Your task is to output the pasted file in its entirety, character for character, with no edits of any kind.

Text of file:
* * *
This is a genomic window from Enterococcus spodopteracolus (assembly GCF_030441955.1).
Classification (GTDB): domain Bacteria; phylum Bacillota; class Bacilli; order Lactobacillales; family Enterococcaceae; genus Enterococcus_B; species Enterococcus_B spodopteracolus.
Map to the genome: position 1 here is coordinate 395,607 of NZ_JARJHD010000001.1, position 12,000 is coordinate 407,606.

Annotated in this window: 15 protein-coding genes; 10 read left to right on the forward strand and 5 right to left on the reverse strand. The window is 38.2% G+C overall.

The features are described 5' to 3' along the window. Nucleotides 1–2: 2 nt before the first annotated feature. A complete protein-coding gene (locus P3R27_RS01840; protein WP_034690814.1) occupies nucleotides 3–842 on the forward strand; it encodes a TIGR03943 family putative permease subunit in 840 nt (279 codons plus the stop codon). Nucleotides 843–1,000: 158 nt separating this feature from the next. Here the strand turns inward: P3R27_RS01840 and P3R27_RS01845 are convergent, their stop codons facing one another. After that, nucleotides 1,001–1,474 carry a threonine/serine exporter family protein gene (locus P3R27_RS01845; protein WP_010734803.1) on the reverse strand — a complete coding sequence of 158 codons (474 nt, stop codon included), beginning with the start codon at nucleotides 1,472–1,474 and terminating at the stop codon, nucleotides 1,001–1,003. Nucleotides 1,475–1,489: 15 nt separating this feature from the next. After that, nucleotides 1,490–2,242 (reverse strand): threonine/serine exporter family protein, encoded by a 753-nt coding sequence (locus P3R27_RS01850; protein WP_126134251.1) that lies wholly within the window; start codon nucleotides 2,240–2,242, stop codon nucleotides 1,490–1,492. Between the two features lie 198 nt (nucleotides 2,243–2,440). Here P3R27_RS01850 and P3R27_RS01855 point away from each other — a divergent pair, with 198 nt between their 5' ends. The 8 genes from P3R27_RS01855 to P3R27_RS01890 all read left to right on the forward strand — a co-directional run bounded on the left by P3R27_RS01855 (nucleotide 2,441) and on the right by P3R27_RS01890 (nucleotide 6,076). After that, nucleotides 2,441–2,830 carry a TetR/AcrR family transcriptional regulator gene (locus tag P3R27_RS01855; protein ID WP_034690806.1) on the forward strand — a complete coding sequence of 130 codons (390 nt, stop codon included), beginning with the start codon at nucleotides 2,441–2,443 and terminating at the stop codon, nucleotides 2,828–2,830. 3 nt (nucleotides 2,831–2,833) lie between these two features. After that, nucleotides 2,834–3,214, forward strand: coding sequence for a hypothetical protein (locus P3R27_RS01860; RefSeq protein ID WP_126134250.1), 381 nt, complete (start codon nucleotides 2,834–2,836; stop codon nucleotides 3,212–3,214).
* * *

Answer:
This is a genomic window from Enterococcus spodopteracolus (assembly GCF_030441955.1).
Classification (GTDB): domain Bacteria; phylum Bacillota; class Bacilli; order Lactobacillales; family Enterococcaceae; genus Enterococcus_B; species Enterococcus_B spodopteracolus.
Map to the genome: position 1 here is coordinate 395,607 of NZ_JARJHD010000001.1, position 12,000 is coordinate 407,606.

Annotated in this window: 15 protein-coding genes; 10 read left to right on the forward strand and 5 right to left on the reverse strand. The window is 38.2% G+C overall.

The features are described 5' to 3' along the window. Nucleotides 1–2: 2 nt before the first annotated feature. A complete protein-coding gene (locus P3R27_RS01840; protein WP_034690814.1) occupies nucleotides 3–842 on the forward strand; it encodes a TIGR03943 family putative permease subunit in 840 nt (279 codons plus the stop codon). Nucleotides 843–1,000: 158 nt separating this feature from the next. Here the strand turns inward: P3R27_RS01840 and P3R27_RS01845 are convergent, their stop codons facing one another. After that, nucleotides 1,001–1,474 carry a threonine/serine exporter family protein gene (locus P3R27_RS01845; protein WP_010734803.1) on the reverse strand — a complete coding sequence of 158 codons (474 nt, stop codon included), beginning with the start codon at nucleotides 1,472–1,474 and terminating at the stop codon, nucleotides 1,001–1,003. Nucleotides 1,475–1,489: 15 nt separating this feature from the next. After that, nucleotides 1,490–2,242 (reverse strand): threonine/serine exporter family protein, encoded by a 753-nt coding sequence (locus P3R27_RS01850; protein WP_126134251.1) that lies wholly within the window; start codon nucleotides 2,240–2,242, stop codon nucleotides 1,490–1,492. Between the two features lie 198 nt (nucleotides 2,243–2,440). Here P3R27_RS01850 and P3R27_RS01855 point away from each other — a divergent pair, with 198 nt between their 5' ends. The 8 genes from P3R27_RS01855 to P3R27_RS01890 all read left to right on the forward strand — a co-directional run bounded on the left by P3R27_RS01855 (nucleotide 2,441) and on the right by P3R27_RS01890 (nucleotide 6,076). After that, nucleotides 2,441–2,830 carry a TetR/AcrR family transcriptional regulator gene (locus tag P3R27_RS01855; protein ID WP_034690806.1) on the forward strand — a complete coding sequence of 130 codons (390 nt, stop codon included), beginning with the start codon at nucleotides 2,441–2,443 and terminating at the stop codon, nucleotides 2,828–2,830. 3 nt (nucleotides 2,831–2,833) lie between these two features. After that, nucleotides 2,834–3,214, forward strand: coding sequence for a hypothetical protein (locus P3R27_RS01860; RefSeq protein ID WP_126134250.1), 381 nt, complete (start codon nucleotides 2,834–2,836; stop codon nucleotides 3,212–3,214).